At this very moment, U.S. and Chinese trade representatives are meeting in the hopes of establishing a "memorandum of understanding" against the backdrop of a potentially escalating trade war in which the United States already has a 10% tariff on over $200 billion worth of Chinese imports.
The deadline is, in theory, tomorrow, March 1. Trump, citing "good progress," has said he's willing to move the deadline for the tariff hammerblow back, though it could very well fall tomorrow.
But as of now, nothing has changed: The world's two top trading powers are hoping to avert the "mutually assured destruction" of a continuing trade war while simultaneously seeking to save face in their politicos' respective postal codes.
The United States was on the pointy end of a $375 billion trade deficit back in 2017; we imported more than $506 billion worth of Chinese products, while they imported just $130 billion of ours. It was initially easy to understand Trump's frustrations with such an imbalance.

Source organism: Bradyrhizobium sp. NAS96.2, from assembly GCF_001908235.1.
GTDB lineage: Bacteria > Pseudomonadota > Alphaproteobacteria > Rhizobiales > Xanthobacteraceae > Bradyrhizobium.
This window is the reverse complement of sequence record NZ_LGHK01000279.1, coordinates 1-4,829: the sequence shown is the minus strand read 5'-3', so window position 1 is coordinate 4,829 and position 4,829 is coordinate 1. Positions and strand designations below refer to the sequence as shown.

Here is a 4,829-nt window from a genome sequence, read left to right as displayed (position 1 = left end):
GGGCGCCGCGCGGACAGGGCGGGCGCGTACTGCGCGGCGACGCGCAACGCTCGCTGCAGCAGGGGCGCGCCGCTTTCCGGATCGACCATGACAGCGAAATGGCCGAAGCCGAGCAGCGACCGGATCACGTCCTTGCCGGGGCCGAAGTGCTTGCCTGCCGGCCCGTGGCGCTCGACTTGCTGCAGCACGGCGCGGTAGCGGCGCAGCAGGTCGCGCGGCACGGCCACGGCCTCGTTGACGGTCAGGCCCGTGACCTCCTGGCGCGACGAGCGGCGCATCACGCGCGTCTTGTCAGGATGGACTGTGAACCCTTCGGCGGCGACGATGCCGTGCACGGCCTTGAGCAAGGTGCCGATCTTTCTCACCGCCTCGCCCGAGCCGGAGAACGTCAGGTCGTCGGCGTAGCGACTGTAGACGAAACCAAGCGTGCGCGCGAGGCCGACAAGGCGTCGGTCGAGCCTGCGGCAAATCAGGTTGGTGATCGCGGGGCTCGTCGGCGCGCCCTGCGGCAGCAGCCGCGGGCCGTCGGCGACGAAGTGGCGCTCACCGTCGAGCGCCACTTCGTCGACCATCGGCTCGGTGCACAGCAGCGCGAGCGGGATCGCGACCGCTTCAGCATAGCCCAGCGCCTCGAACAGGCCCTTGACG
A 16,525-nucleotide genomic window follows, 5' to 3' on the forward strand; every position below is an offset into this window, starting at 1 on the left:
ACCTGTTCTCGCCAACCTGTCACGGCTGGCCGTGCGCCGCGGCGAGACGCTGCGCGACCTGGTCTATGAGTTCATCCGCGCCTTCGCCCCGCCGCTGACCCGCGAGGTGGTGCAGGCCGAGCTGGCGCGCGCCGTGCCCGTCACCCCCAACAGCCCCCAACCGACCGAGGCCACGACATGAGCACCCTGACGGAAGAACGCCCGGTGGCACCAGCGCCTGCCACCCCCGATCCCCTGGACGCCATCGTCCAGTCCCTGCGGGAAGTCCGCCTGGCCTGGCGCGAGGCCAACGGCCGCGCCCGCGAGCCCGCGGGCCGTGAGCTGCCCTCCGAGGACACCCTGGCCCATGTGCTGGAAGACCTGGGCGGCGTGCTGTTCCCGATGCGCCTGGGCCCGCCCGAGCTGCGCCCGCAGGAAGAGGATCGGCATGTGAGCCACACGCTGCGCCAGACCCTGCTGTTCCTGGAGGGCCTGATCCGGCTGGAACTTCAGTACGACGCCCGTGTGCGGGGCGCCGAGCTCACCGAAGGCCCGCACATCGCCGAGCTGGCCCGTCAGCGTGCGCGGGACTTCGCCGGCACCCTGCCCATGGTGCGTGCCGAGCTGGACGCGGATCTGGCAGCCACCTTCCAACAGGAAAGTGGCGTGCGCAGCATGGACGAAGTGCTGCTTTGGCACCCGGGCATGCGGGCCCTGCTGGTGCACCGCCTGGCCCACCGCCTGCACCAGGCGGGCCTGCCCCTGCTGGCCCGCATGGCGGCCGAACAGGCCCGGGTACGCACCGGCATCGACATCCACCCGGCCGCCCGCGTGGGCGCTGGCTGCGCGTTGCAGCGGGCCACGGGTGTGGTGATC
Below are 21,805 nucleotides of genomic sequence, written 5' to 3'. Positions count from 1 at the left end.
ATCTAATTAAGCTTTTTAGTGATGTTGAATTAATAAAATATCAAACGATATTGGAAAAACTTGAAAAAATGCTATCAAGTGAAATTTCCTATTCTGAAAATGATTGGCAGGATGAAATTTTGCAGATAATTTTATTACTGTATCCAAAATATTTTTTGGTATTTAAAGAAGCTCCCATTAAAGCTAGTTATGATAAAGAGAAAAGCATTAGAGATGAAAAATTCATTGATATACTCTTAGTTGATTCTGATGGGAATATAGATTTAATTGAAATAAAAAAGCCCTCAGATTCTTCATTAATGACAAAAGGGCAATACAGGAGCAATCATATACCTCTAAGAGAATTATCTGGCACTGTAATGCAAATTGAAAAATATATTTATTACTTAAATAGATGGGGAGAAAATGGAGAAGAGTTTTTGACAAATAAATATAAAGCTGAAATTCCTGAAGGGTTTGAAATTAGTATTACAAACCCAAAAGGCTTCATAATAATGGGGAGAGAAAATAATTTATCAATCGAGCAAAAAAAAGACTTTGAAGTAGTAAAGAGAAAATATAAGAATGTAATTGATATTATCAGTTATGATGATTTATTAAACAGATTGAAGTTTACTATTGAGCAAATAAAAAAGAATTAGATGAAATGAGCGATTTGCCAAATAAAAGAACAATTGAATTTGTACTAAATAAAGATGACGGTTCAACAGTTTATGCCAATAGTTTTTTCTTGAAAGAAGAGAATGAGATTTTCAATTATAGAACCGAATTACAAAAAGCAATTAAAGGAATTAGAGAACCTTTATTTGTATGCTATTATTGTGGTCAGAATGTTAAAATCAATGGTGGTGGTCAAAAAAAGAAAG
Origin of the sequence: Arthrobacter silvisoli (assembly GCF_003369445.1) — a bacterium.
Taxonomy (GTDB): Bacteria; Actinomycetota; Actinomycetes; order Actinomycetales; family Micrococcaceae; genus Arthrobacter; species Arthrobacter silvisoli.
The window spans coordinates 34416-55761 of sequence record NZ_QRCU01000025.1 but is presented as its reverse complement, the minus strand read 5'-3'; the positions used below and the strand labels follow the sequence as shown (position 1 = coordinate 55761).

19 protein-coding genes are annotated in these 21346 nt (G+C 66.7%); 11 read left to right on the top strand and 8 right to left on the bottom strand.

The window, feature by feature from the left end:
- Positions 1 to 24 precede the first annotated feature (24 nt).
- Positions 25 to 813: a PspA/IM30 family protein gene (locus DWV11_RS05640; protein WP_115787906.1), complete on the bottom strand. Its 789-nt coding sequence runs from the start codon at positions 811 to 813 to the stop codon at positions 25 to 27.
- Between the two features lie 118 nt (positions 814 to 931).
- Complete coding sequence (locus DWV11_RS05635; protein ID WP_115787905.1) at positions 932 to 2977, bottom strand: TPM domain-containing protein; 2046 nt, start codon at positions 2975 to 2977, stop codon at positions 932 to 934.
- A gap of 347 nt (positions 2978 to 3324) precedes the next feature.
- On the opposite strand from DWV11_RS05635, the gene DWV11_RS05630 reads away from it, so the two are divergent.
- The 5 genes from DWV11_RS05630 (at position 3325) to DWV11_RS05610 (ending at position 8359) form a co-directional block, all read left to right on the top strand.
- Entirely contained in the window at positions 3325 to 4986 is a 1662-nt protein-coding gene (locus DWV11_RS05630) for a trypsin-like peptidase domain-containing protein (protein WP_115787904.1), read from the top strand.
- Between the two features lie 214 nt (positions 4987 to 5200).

Then again, if the United States wants to hate China for not buying enough U.S. widgets, from iPhones to blue jeans, then we should also hate U.S. CIOs at places like Apple Inc. (NASDAQ: AAPL), General Electric Co. (NYSE: GE), Nike Inc. (NYSE: NKE), and AT&T Inc. (NYSE: T).
After all, these companies "offshored" the manufacturing of "American" products to China for cheaper labor. This ultimately worked to the detriment of U.S. workers and the benefit of U.S. executive salaries. Disaffected U.S. voters of all stripes and persuasions are beginning to catch on to this.
Meanwhile, China's dictator, Xi Jinping, is more than aware of the problems inherent in keeping 1.4 billion citizens from losing faith in a schizophrenic economy, where the Shanghai Composite Index crashed to five-year lows in September against the S&P 500's all-time highs.
In short, there's a lot at stake from D.C. to Beijing. Neither leader wants to lose credibility at home; both leaders are looking to score a political and economic "win" on the global stage.
For those of us not named "Trump" or "Xi," who actually have to live in weakening, debt-soaked domestic economies, the downside is abundant...
So I'm going to show you how to protect yourself. You'll avoid losses, of course, and make some profits when things turn bad.
But, much better, you'll know how and when to buy into real value...
About the Author
25-year run as a hedge fund portfolio manager, family office chief investment officer, managing director and general counsel. Internationally recognized expert in credit and equity markets as well as macro risk management.